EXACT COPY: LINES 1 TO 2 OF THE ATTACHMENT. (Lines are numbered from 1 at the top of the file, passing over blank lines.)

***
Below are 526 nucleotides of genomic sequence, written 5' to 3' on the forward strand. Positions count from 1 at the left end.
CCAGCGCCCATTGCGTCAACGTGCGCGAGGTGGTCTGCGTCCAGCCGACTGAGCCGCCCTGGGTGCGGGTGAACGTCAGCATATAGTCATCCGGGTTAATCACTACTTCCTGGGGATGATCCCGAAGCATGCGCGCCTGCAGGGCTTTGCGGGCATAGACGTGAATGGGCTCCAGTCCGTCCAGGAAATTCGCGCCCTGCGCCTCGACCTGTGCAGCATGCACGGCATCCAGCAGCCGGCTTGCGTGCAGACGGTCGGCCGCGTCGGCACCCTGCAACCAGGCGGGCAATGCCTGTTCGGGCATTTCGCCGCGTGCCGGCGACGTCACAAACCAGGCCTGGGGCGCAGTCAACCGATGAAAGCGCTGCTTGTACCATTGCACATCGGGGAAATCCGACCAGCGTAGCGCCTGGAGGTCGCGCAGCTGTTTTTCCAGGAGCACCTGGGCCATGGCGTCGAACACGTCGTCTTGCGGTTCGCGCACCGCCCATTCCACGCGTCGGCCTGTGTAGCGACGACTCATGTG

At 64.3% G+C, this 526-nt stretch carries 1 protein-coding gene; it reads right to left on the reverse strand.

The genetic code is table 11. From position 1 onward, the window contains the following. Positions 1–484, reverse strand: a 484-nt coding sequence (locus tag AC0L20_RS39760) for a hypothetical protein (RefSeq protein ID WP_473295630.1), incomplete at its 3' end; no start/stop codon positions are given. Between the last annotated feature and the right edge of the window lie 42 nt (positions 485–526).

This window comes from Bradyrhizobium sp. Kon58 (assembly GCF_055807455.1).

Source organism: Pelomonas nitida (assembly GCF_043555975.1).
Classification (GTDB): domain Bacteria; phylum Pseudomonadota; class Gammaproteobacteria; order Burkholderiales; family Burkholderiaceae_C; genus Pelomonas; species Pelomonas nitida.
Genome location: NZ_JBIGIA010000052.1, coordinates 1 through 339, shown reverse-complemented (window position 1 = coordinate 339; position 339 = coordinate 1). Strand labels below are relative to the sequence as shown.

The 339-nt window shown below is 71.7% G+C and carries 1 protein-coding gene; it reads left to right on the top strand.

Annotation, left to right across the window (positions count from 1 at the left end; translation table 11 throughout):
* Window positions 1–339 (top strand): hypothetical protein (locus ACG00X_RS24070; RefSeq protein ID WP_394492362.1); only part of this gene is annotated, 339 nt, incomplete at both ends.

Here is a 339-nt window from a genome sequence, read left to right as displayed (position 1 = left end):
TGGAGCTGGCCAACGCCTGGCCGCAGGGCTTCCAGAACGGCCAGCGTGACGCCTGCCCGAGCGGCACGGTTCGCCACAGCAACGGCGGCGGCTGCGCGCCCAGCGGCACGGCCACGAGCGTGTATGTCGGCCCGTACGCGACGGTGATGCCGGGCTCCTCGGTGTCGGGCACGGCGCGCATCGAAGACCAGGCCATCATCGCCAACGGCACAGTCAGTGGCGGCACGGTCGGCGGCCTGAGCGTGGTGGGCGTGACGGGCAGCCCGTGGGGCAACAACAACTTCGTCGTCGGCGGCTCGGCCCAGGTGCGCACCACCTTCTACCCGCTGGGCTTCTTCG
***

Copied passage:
Below are 526 nucleotides of genomic sequence, written 5' to 3' on the forward strand. Positions count from 1 at the left end.
CCAGCGCCCATTGCGTCAACGTGCGCGAGGTGGTCTGCGTCCAGCCGACTGAGCCGCCCTGGGTGCGGGTGAACGTCAGCATATAGTCATCCGGGTTAATCACTACTTCCTGGGGATGATCCCGAAGCATGCGCGCCTGCAGGGCTTTGCGGGCATAGACGTGAATGGGCTCCAGTCCGTCCAGGAAATTCGCGCCCTGCGCCTCGACCTGTGCAGCATGCACGGCATCCAGCAGCCGGCTTGCGTGCAGACGGTCGGCCGCGTCGGCACCCTGCAACCAGGCGGGCAATGCCTGTTCGGGCATTTCGCCGCGTGCCGGCGACGTCACAAACCAGGCCTGGGGCGCAGTCAACCGATGAAAGCGCTGCTTGTACCATTGCACATCGGGGAAATCCGACCAGCGTAGCGCCTGGAGGTCGCGCAGCTGTTTTTCCAGGAGCACCTGGGCCATGGCGTCGAACACGTCGTCTTGCGGTTCGCGCACCGCCCATTCCACGCGTCGGCCTGTGTAGCGACGACTCATGTG